Kutch has had four thousand years of inhabitation to build up a long and complex history, especially of its capital, Bhuj. The word kutch means “island” in classical Sanskrit, referring to the fact that in antiquity, the Ranns (meaning deserts) of Kutch were submerged by the Indus River flowing into the sea, leaving the area isolated by an immense shallow body of water. In 1819 an earthquake changed the topography and the Indus began to flow further westward, leaving the Ranns (now separated into the Great Rann and Little Rann) as a vast desert of saline flats. During heavy rains, the Ranns still flood, leaving islands, known as beyts, such as Khadir.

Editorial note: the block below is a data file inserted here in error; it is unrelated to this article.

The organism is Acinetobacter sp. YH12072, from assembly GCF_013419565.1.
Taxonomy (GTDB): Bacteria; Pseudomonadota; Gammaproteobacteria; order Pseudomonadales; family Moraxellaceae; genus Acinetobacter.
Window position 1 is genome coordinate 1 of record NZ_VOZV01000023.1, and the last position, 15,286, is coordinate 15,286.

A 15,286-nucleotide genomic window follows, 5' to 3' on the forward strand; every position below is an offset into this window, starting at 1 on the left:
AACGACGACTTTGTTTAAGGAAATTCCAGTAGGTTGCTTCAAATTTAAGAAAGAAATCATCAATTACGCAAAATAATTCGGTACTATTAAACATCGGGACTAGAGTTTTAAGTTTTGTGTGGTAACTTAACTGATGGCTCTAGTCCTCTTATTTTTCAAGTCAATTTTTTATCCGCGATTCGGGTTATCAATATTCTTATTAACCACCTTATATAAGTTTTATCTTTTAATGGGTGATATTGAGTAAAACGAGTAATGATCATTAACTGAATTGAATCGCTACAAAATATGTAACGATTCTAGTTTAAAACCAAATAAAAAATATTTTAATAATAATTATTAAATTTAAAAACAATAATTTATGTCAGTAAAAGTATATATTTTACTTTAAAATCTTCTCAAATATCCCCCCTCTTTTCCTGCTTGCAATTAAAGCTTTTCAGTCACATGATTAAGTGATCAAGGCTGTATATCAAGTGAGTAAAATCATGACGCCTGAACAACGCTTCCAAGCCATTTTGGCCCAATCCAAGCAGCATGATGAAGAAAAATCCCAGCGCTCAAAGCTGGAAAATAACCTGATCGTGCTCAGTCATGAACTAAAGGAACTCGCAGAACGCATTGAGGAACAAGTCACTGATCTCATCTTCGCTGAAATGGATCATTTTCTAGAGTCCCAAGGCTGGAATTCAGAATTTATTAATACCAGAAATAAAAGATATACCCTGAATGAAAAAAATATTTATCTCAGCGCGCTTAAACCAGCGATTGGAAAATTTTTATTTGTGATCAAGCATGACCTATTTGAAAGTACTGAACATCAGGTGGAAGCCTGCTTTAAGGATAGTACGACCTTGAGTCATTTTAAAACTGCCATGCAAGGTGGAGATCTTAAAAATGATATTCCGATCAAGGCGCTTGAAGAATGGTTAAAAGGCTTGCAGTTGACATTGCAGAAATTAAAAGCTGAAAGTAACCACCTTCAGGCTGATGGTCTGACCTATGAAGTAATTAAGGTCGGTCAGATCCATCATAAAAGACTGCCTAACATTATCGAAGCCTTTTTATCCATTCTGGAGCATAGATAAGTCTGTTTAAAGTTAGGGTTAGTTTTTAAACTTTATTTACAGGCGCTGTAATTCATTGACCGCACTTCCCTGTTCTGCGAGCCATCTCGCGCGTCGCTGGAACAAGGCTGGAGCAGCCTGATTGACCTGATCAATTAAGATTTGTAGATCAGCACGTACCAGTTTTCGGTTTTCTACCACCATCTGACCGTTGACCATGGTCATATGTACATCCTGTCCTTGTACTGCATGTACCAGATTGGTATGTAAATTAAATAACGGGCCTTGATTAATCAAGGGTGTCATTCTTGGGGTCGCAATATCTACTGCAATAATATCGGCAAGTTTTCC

Some historians and archaeologists posit that the Harappans (also known as the Indus Valley Civilization) crossed the region by land, from the Indus River to the Sabarmati. Others doubt this, saying that the Ranns would have been permanently underwater at that time and crossing the deserts from Sindh would have to have been done further north. Either way, Harappan artefacts have been found in Khadir, making it one of the longest-inhabited regions of India.